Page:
Hello! I'm well aware that there are plenty of cookie tins out there that have been made to look old. I've picked up my share of such items in a thrift store, thinking a tin was vintage, only to turn it over to see the dreaded "Made In China" sticker, or the label left over from a commercial bakery, affixed to the bottom. Disappointing!
However, I spotted this the other day at a local Goodwill, priced at
I inspected it carefully for any signs of it being a newer tin made to look old and couldn't find any. And it certainly showed signs of being well-used, which led me to believe that it is, indeed, vintage and not a reproduction - the red finish is worn through in spots on the top edge of the tin, undoubtedly from countless times the lid had been pulled off, then put back on. I fondly imagined it as a well-used tin in some grandmother's home. Who knows how many times it had been filled, and how many varieties of cookies had been stored inside over the years?
I don't know how old the tin actually is, but the design looks old so I'm happy with that. It's good-sized, too - measures 10" in diameter and is 3 1/2" tall.
The purchase of this new-to-me cookie tin inspired me to make the following recipe:
The Flintoffs' Favorite Chocolate Chip Cookies
1 cup butter
1 cup white sugar
1 cup brown sugar
1 teaspoon vanilla
2 cups flour
2 1/2 cups oatmeal
1/2 teaspoon salt
1 teaspoon baking powder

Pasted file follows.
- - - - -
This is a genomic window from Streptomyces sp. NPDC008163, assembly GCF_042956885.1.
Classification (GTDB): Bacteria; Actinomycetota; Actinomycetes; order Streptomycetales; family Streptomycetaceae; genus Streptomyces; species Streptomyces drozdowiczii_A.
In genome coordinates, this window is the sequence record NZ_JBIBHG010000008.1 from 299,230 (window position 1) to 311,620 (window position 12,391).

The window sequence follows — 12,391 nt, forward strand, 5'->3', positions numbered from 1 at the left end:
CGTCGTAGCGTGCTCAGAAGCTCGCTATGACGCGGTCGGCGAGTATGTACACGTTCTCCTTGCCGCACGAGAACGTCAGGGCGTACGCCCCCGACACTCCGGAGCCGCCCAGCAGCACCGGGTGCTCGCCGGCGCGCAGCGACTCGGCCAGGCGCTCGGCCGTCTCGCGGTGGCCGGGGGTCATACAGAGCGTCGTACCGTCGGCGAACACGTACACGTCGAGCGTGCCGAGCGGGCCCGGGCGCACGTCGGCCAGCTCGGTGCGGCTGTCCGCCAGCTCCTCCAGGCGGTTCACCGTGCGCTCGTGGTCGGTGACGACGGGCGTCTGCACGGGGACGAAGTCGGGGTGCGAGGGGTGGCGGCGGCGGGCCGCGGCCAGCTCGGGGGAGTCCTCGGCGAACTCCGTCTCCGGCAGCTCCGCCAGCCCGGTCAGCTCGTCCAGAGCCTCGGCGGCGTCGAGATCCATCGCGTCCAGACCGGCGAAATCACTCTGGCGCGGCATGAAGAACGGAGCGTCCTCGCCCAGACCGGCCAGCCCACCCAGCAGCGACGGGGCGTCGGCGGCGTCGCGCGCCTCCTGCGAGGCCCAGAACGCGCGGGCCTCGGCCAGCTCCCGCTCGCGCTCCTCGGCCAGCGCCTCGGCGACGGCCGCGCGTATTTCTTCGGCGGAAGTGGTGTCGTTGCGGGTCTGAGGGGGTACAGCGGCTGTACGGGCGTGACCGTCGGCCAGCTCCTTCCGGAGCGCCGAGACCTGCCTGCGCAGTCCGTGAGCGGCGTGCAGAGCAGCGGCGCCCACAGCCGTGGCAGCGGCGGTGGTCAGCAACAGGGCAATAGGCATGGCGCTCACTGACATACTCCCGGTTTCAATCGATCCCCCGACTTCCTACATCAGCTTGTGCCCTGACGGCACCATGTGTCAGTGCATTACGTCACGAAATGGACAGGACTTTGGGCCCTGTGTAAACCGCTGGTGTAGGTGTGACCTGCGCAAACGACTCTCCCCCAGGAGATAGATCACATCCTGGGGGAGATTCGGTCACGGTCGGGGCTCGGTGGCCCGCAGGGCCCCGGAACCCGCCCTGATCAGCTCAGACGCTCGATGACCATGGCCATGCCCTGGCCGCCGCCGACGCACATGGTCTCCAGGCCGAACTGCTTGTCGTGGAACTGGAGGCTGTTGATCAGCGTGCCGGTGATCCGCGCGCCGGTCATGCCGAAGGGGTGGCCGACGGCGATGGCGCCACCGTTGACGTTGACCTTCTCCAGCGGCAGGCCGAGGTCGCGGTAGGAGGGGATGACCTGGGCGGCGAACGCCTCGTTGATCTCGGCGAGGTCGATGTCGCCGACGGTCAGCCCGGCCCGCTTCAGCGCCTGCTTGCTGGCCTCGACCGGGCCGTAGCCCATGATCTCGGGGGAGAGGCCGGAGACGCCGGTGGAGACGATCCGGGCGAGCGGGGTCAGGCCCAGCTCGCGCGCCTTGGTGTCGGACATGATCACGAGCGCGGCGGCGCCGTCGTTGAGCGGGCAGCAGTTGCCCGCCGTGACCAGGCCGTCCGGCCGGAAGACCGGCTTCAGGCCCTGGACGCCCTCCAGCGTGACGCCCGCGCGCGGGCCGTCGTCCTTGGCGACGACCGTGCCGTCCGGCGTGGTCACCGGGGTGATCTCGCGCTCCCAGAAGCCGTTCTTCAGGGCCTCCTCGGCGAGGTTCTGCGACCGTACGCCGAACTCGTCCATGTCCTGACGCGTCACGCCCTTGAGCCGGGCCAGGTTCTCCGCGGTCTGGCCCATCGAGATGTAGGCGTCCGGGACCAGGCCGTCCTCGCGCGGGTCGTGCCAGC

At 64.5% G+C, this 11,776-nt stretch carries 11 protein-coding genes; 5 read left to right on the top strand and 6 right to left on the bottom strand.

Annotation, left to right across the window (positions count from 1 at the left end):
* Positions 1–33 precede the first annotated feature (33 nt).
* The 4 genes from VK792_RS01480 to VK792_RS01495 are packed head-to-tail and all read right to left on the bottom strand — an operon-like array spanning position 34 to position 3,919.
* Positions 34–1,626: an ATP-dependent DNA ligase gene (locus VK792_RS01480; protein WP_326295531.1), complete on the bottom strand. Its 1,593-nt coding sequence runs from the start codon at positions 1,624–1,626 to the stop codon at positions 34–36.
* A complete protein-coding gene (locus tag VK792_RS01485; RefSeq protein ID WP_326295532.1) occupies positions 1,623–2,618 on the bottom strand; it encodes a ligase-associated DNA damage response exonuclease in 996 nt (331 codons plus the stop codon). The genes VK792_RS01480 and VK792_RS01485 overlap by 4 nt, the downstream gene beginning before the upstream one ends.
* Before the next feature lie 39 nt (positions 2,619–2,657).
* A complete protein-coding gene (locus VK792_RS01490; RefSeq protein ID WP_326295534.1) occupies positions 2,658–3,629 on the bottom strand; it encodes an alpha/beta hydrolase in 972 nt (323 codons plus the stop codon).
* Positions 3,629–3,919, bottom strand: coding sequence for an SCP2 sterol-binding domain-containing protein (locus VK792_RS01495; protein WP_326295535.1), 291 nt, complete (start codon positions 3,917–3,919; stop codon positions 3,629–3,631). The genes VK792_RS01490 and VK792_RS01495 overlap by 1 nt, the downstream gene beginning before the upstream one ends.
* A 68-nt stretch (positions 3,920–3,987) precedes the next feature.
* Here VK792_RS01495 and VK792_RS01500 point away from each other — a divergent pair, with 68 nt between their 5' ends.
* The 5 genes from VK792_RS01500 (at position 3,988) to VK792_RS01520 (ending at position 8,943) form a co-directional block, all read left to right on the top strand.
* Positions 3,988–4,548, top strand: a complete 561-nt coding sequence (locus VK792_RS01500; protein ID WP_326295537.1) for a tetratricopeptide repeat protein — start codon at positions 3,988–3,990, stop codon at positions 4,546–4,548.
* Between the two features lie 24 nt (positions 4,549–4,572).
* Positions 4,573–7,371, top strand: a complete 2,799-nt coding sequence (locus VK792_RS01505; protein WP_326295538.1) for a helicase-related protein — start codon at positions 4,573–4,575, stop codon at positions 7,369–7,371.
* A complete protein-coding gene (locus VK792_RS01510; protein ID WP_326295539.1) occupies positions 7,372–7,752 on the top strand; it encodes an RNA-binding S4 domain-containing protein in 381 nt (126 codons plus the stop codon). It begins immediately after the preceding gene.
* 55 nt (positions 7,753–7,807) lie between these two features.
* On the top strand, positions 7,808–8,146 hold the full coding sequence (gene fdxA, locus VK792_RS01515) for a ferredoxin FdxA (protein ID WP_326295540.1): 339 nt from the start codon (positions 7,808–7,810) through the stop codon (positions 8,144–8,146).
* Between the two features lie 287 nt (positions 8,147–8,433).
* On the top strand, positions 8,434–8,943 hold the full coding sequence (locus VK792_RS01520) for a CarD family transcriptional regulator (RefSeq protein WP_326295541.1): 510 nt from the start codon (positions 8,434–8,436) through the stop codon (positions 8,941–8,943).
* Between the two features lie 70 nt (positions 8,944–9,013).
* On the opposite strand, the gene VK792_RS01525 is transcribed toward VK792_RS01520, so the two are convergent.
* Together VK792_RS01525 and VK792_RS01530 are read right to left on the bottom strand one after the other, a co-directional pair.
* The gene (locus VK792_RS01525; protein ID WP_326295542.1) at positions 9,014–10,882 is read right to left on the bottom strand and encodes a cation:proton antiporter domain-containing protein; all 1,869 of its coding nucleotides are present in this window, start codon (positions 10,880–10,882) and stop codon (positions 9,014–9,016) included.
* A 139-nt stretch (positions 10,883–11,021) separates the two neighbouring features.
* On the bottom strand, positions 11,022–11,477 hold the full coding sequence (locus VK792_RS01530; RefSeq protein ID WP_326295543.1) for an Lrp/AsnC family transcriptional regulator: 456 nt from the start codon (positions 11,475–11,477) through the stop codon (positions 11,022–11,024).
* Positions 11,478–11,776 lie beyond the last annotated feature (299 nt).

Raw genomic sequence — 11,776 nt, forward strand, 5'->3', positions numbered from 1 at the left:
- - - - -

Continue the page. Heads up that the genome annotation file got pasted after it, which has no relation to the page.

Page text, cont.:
1 teaspoon baking soda
Add these dry ingredients to butter/sugar/egg mixture.
12 ounces chocolate chips
4 ounces chopped candy (recipe specified a Hershey bar)
1 1/2 cups chopped nuts
Bake on ungreased cookie sheet at 375 - length of time depends on how big you make the cookies. I use a vintage ice cream scoop that equals two tablespoons of cookie dough, so a baking time of about 12 minutes yielded these cookies:
A recipe like this can be made with various substitutions, like using other chip flavors and various candies instead of the Hershey bar. I had some Hershey's Special Dark miniature Easter eggs, bought on clearance after that holiday was over, so I chopped them up to use in this recipe. Come Halloween, any similar leftover candies could be used as well. The addition of candy bar-type chocolates makes these cookies extra good!
My husband doesn't like nuts in baked goods, so I left them out and added 1 cup of coconut instead.
I used white wheat flour in place of regular white flour - this swap, along the oatmeal, makes these more nutritious than the typical chocolate chip cookie. Thus, we can eat these with a clear conscience, right?
Well, not quite - but they're still really good!
I would like to thank the Flintoffs for the recipe, but I don't know who they are! I clipped the recipe from a church cookbook I'd gotten from a thrift store, but the recipe submitter had shed no light on the Flintoffs or their cookies.